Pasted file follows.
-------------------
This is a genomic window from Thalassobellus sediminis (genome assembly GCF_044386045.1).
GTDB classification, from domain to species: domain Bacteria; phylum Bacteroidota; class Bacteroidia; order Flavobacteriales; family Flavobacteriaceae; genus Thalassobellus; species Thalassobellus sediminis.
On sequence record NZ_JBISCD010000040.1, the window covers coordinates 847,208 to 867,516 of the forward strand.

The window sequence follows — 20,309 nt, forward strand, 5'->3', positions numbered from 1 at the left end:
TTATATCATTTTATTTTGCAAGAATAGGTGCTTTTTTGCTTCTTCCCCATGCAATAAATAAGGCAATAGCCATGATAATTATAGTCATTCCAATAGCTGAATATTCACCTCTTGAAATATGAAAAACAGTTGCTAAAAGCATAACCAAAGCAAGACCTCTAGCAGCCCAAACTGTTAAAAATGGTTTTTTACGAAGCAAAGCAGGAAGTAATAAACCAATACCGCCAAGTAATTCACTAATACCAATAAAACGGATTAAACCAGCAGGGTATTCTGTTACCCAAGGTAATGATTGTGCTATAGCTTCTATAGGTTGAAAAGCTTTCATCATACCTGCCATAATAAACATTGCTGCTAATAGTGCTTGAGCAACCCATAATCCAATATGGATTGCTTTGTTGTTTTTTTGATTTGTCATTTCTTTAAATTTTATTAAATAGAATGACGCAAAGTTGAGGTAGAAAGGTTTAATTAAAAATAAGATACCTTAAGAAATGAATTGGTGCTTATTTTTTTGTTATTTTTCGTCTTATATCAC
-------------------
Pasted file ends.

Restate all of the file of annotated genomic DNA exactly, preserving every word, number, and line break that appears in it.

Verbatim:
This is a genomic window from Thalassobellus sediminis (genome assembly GCF_044386045.1).
GTDB classification, from domain to species: domain Bacteria; phylum Bacteroidota; class Bacteroidia; order Flavobacteriales; family Flavobacteriaceae; genus Thalassobellus; species Thalassobellus sediminis.
On sequence record NZ_JBISCD010000040.1, the window covers coordinates 847,208 to 867,516 of the forward strand.

The window sequence follows — 20,309 nt, forward strand, 5'->3', positions numbered from 1 at the left end:
TTATATCATTTTATTTTGCAAGAATAGGTGCTTTTTTGCTTCTTCCCCATGCAATAAATAAGGCAATAGCCATGATAATTATAGTCATTCCAATAGCTGAATATTCACCTCTTGAAATATGAAAAACAGTTGCTAAAAGCATAACCAAAGCAAGACCTCTAGCAGCCCAAACTGTTAAAAATGGTTTTTTACGAAGCAAAGCAGGAAGTAATAAACCAATACCGCCAAGTAATTCACTAATACCAATAAAACGGATTAAACCAGCAGGGTATTCTGTTACCCAAGGTAATGATTGTGCTATAGCTTCTATAGGTTGAAAAGCTTTCATCATACCTGCCATAATAAACATTGCTGCTAATAGTGCTTGAGCAACCCATAATCCAATATGGATTGCTTTGTTGTTTTTTTGATTTGTCATTTCTTTAAATTTTATTAAATAGAATGACGCAAAGTTGAGGTAGAAAGGTTTAATTAAAAATAAGATACCTTAAGAAATGAATTGGTGCTTATTTTTTTGTTATTTTTCGTCTTATATCAC